However, not everyone considers Wikipedia a beacon of progress. In recent months, a spate of inaccurate entries have garnered headlines and raised questions about the encyclopedia's integrity. Articles about high-profile and controversial figures, such as President Bush and Sen. John Kerry, have become the target of vandals. Finally, some argue that a highly successful and free Wikipedia could undermine established providers of reference materials and threaten their viability. If these encyclopedias falter, the theory goes, society could wind up with a set of less-than-accurate reference books.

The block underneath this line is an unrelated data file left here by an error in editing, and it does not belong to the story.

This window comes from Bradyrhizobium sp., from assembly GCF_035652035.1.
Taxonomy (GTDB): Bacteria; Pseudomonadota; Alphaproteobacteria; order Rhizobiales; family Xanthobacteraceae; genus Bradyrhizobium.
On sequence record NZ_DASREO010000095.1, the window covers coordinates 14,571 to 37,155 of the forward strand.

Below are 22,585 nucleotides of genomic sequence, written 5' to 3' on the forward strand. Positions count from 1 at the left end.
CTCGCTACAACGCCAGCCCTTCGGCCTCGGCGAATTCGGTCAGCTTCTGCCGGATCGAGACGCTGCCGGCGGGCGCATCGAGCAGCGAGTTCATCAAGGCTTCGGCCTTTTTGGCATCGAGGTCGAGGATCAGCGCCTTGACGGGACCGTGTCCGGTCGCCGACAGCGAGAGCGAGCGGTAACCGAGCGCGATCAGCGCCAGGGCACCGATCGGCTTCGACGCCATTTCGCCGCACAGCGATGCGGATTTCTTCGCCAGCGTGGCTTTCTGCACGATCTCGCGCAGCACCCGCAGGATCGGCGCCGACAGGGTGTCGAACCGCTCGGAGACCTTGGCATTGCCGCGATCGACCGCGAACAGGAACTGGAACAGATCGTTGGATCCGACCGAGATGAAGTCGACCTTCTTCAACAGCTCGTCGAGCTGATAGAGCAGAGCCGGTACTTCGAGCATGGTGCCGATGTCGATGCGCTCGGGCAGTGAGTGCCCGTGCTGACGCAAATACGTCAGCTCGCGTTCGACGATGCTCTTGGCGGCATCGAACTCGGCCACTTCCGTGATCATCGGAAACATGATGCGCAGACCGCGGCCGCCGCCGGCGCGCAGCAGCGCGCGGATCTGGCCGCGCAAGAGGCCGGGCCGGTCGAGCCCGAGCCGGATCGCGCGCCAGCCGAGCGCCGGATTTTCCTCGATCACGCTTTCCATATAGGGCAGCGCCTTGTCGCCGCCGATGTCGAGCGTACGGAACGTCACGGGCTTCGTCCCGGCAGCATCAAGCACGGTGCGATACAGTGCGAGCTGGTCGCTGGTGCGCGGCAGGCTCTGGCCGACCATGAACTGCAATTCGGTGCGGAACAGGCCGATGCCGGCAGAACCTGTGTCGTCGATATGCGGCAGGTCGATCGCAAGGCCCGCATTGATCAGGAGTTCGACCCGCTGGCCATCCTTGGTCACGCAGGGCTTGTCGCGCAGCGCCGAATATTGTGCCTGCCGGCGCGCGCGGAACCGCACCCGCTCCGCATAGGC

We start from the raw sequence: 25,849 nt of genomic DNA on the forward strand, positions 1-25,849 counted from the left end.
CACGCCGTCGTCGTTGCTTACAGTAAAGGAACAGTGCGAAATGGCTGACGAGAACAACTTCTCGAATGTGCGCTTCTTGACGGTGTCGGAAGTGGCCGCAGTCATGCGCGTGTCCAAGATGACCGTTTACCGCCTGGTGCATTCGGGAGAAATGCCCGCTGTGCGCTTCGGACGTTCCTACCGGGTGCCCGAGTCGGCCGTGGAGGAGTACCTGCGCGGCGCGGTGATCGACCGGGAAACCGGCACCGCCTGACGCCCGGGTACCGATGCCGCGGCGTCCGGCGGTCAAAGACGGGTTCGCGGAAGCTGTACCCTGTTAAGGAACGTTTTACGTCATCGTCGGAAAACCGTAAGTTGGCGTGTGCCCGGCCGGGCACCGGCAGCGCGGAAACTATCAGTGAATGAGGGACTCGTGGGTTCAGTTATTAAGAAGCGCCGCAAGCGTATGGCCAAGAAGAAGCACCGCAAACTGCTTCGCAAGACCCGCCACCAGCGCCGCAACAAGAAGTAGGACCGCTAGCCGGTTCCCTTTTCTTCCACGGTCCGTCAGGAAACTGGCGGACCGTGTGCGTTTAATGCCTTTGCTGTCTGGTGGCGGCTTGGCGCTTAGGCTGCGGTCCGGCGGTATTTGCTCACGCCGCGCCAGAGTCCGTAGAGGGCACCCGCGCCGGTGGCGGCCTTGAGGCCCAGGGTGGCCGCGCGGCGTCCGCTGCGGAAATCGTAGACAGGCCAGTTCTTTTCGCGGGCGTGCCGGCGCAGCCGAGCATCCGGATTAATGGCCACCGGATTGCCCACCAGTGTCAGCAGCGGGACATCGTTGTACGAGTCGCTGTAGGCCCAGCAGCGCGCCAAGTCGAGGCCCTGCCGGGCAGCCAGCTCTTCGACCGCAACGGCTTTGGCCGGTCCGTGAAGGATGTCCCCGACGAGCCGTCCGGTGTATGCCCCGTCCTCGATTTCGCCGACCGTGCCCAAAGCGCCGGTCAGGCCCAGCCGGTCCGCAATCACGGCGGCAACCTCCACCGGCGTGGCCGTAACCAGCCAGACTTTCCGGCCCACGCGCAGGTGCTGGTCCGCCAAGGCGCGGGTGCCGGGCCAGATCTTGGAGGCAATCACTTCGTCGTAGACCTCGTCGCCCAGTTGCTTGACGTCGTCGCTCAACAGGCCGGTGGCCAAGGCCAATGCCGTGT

Consider it an irony that the word encyclopedia derives from a classical Greek phrase meaning "a general or well-rounded education." Although such reference sets have existed since the sixteenth century - and were once viewed as essential learning and study guides - they have slowly evolved into a source for quick information. Moreover, the advent of CDs, DVDs, broadband, and the web has moved the emphasis away from print and toward pixels. Let's face it: The luster of owning a $1,500 set of encyclopedias isn't what it once was - especially when you consider that they're obsolete as quickly as they are printed.